In Economy, Everything Moves Up and Down Unavoidably *
Since mid-1990s, Estonia has experienced a successful process of integration to the global economy.
Hand-in-hand with political integration to the European Union (and to NATO as well), the credibility of Estonia as an attractive place for investors, in particular for foreign direct investments but also for local investors, has increased rapidly. Accession to the EU and NATO in 2004 accelerated these processes, e.g. the net liabilities of commercial banks to foreign credit institutions increased by more than 18 times in 2003–2008. The growth of GDP that was based largely on the inflow of foreign capital was 32 per cent in same period. Unfortunately, such rapid (statistical) growth (“The Economist” ironically, 10 March 2007: “your money, my growth”) relied on domestic market oriented branches like construction, retail trade, real estate business.
The features of overheating became more and more apparent. This process can be measured by the explosive growth of wages (during 2007, more than 20 per cent average; y-to-y) and by the increase of inflation (from January to September 2008, more than 10 per cent; y-to-y). Labour market turned into a full employment market. Total increase in the number of employed persons amounted to 49 700 in 2005–2008, of whom 44 700 persons were employed in construction and trade. The first attempt to access the euro zone was not successful.
Expansive growth supported by foreign capital inflow turned out to be unsustainable. In the first quarter of 2008, GDP decreased by 2.2 per cent (y-to-y). There was an expectation of “a soft landing”. In autumn, after the spreading of the global financial crisis, it became clear that instead of “a soft landing” Estonia, like Latvia and Lithuania, had to face a serious economic contraction. The inflow of new capital to the economy stopped and the main export markets collapsed. The import demand of Finland decreased by 30.0 per cent, that of Sweden by 24.7 per cent, that of Latvia by 37.4 per cent, that of Russia by 33.9 per cent, that of Germany by 17.5 per cent and that of Lithuania by 37.9 per cent in 2009 (measured in euro). The number of employed persons started to fall and unemployment began to rise. At the same time, deflationary developments in European economies reached Estonia and gave the country the real opportunity to fulfil Maastricht inflation criteria for accession to euro zone.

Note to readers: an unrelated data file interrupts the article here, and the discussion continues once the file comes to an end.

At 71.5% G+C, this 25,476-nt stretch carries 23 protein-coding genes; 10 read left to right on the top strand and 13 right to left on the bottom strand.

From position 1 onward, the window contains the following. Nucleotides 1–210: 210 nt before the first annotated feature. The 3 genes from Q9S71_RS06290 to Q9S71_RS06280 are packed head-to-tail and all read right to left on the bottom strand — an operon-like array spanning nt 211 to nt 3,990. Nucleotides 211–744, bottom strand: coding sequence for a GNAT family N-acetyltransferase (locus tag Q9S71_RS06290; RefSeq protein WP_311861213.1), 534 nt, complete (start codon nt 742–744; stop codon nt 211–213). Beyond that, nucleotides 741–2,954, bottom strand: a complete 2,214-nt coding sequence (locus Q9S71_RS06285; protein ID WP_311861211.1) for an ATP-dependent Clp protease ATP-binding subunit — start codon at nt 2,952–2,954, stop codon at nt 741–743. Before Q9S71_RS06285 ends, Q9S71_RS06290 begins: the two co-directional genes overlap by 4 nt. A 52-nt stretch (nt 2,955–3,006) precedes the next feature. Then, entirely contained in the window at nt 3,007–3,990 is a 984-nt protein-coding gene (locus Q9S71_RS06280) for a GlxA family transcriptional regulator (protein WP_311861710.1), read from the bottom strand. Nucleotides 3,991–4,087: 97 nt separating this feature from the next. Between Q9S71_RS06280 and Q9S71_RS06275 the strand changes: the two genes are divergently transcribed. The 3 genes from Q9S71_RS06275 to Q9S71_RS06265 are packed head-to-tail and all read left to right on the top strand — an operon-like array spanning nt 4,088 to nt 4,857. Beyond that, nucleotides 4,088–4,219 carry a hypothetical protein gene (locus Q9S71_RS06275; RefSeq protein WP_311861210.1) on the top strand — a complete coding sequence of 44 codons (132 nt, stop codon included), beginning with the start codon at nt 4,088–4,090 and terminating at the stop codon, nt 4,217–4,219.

After having decreased for nine quarters, GDP started to grow in annual figures in the second quarter of 2010, like in most European countries. The recovery of demand in foreign markets, above all in Nordic markets, was followed by a rapid growth of industrial output and exports. The number of employed persons started to increase and unemployment started to decrease. The GDP growth of 6.7 per cent (y-to-y) in the fourth quarter of 2010 was the second-fastest among EU countries (Sweden being the fastest). It is relevant to point out that the amplitude of the quarterly fall and growth rates of GDP was 23.3 per cent in Estonia in the period of 2008–2010, which was the highest among EU countries. On the other hand, this verified the thesis that the peaks and bottoms of the cycles may be sharper and entering and exiting the crises may be faster in case of currency board arrangement compared to classical monetary policy.
*The statistical data of the article is as of 20 May 2011.